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    Command:

    setsockopt

    
    
    

    SYNOPSIS

           #include <sys/types.h>          /* See NOTES */
           #include <sys/socket.h>
    
           int getsockopt(int sockfd, int level, int optname,
                          void *optval, socklen_t *optlen);
           int setsockopt(int sockfd, int level, int optname,
                          const void *optval, socklen_t optlen);
    
    
    

    DESCRIPTION

           getsockopt()   and  setsockopt()  manipulate  options  for  the  socket
           referred to by the file descriptor sockfd.  Options may exist at multi-
           ple  protocol  levels;  they are always present at the uppermost socket
           level.
    
           When manipulating socket options, the level at which the option resides
           and the name of the option must be specified.  To manipulate options at
           the sockets API level, level is specified as SOL_SOCKET.  To manipulate
           options  at any other level the protocol number of the appropriate pro-
           tocol controlling the option is supplied.   For  example,  to  indicate
           that  an  option is to be interpreted by the TCP protocol, level should
           be set to the protocol number of TCP; see getprotoent(3).
    
           The arguments optval and optlen are used to access  option  values  for
           setsockopt().   For  getsockopt()  they  identify a buffer in which the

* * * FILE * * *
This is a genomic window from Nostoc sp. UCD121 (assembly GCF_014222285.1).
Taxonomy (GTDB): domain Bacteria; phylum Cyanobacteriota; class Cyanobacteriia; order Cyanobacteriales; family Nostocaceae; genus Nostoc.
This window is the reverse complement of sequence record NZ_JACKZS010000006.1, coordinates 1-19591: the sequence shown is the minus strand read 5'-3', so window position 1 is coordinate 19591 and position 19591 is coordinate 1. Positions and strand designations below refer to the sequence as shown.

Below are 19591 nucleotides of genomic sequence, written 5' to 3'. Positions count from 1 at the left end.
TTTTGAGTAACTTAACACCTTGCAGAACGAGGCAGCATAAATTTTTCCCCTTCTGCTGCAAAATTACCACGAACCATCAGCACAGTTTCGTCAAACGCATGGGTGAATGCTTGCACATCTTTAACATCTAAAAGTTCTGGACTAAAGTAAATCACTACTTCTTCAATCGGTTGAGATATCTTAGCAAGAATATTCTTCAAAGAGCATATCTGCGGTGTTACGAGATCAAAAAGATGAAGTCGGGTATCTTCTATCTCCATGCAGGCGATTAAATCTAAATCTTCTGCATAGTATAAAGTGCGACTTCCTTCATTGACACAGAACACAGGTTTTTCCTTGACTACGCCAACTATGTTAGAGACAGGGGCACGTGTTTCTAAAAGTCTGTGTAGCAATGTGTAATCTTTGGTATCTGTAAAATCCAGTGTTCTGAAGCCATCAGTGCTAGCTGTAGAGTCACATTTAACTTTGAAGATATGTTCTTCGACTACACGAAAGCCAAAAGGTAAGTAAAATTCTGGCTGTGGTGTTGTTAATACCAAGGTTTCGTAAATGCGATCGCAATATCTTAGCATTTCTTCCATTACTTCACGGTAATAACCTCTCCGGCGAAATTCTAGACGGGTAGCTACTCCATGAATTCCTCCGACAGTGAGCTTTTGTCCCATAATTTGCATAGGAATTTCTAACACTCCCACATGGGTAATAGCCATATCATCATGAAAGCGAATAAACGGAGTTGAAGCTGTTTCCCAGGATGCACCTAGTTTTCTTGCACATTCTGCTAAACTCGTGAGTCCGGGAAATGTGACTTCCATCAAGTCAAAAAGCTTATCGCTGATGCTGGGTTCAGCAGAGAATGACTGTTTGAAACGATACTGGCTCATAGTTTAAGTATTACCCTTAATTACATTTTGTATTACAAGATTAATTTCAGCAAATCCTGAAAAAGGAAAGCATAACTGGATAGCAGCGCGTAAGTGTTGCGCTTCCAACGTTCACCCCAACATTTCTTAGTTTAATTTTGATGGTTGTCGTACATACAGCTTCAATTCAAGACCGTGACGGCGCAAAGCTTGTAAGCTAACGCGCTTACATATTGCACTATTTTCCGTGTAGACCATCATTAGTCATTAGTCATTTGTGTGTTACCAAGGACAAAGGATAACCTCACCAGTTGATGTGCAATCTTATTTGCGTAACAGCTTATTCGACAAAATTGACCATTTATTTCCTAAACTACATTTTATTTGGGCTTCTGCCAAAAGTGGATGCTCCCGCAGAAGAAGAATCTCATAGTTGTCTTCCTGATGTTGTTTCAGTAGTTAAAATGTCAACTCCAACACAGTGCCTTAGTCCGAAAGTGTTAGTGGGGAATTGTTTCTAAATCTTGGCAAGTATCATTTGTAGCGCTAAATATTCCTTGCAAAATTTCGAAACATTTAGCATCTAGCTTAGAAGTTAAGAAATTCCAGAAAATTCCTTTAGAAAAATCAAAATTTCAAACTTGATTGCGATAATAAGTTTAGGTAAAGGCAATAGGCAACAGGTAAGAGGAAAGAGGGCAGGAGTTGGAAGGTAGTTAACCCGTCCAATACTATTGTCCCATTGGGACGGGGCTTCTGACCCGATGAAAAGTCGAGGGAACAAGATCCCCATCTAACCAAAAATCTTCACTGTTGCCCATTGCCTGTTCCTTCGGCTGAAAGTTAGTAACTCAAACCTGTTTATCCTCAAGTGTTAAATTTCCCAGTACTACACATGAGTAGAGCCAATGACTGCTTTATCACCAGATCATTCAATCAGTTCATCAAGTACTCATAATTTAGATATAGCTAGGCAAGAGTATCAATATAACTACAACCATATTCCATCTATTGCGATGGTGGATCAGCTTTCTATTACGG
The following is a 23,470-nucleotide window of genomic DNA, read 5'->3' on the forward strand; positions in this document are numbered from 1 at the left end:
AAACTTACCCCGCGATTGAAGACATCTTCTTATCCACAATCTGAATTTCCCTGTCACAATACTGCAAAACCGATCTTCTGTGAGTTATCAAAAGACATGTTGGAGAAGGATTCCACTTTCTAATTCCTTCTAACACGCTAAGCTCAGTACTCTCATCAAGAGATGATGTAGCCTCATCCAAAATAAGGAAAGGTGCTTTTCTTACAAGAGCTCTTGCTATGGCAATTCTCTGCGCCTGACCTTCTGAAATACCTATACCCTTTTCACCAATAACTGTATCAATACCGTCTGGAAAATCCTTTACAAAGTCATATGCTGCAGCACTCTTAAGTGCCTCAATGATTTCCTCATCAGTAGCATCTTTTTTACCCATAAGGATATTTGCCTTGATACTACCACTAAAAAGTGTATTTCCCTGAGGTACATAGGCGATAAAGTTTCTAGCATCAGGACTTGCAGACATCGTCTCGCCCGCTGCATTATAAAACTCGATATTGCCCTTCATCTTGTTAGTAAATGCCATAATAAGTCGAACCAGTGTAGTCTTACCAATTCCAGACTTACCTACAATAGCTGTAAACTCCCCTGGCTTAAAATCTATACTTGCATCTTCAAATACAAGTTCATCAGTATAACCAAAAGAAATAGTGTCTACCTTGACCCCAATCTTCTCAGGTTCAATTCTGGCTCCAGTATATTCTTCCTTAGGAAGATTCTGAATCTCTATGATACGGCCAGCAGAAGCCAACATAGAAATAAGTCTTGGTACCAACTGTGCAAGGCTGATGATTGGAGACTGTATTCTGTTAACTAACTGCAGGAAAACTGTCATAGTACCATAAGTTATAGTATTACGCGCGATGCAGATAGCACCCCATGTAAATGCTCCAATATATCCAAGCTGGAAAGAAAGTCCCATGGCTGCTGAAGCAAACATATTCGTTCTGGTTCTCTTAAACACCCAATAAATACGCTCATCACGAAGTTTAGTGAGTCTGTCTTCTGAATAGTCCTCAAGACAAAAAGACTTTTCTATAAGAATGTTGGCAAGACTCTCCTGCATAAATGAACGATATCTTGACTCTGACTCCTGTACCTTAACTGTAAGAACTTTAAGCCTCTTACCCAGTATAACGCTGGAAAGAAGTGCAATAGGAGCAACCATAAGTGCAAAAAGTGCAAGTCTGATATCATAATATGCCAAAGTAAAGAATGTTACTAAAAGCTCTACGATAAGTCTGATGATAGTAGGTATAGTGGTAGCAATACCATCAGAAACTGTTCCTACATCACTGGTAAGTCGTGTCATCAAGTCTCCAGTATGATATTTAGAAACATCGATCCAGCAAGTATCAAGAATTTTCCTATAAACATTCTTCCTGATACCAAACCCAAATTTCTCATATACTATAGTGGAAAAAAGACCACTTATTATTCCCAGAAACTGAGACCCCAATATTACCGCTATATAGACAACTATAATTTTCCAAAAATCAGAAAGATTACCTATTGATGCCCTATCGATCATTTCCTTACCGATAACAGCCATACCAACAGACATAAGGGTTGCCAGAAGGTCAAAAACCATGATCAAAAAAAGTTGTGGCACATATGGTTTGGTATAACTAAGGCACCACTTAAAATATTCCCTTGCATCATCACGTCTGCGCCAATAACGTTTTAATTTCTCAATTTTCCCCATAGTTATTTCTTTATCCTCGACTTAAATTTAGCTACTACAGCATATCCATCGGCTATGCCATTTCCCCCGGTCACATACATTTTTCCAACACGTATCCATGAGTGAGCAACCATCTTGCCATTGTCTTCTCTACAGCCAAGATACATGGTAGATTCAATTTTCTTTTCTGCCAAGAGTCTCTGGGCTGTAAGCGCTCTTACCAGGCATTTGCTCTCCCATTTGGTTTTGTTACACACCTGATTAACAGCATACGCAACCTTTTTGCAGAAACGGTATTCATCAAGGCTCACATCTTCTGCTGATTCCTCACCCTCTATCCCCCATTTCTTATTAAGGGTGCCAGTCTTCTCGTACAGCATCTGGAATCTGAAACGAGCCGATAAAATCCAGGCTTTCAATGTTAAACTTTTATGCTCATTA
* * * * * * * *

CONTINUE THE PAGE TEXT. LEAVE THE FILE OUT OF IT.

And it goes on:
value for the requested option(s) are to  be  returned.   For  getsock-
           opt(), optlen is a value-result argument, initially containing the size
           of the buffer pointed to by optval, and modified on return to  indicate
           the  actual  size  of  the value returned.  If no option value is to be
           supplied or returned, optval may be NULL.
    
           Optname and any specified  options  are  passed  uninterpreted  to  the
           appropriate  protocol  module  for  interpretation.   The  include file
           <sys/socket.h> contains definitions for socket level options, described
           below.   Options at other protocol levels vary in format and name; con-
           sult the appropriate entries in section 4 of the manual.
    
           Most socket-level options utilize an int argument for optval.  For set-
           sockopt(),  the  argument should be nonzero to enable a boolean option,
           or zero if the option is to be disabled.
    
           For a description of the available socket options see socket(7) and the
           appropriate protocol man pages.
    
    
    

    RETURN VALUE

           On  success,  zero is returned.  On error, -1 is returned, and errno is
           set appropriately.
    
    
    

    ERRORS

           EBADF     The argument sockfd is not a valid descriptor.
    
           EFAULT    The address pointed to by optval is not in a  valid  part  of
           SVr4,   4.4BSD   (these   system   calls  first  appeared  in  4.2BSD),
           POSIX.1-2001.
    
    
    

    NOTES

           POSIX.1-2001 does not require the inclusion of <sys/types.h>, and  this
           header  file  is not required on Linux.  However, some historical (BSD)
           implementations required this header file,  and  portable  applications
           are probably wise to include it.
    
           The  optlen  argument of getsockopt() and setsockopt() is in reality an
           int [*] (and this is what 4.x BSD and  libc4  and  libc5  have).   Some
           POSIX  confusion resulted in the present socklen_t, also used by glibc.
           See also accept(2).
    
    
    

    BUGS

           Several of the socket options should be handled at lower levels of  the
           system.
    
    
    

    SEE ALSO

           ioctl(2),  socket(2),  getprotoent(3),  protocols(5), ip(7), socket(7),
           tcp(7), udp(7), unix(7)
    
    
    

    Linux 2014-01-24 GETSOCKOPT(2)

    
    
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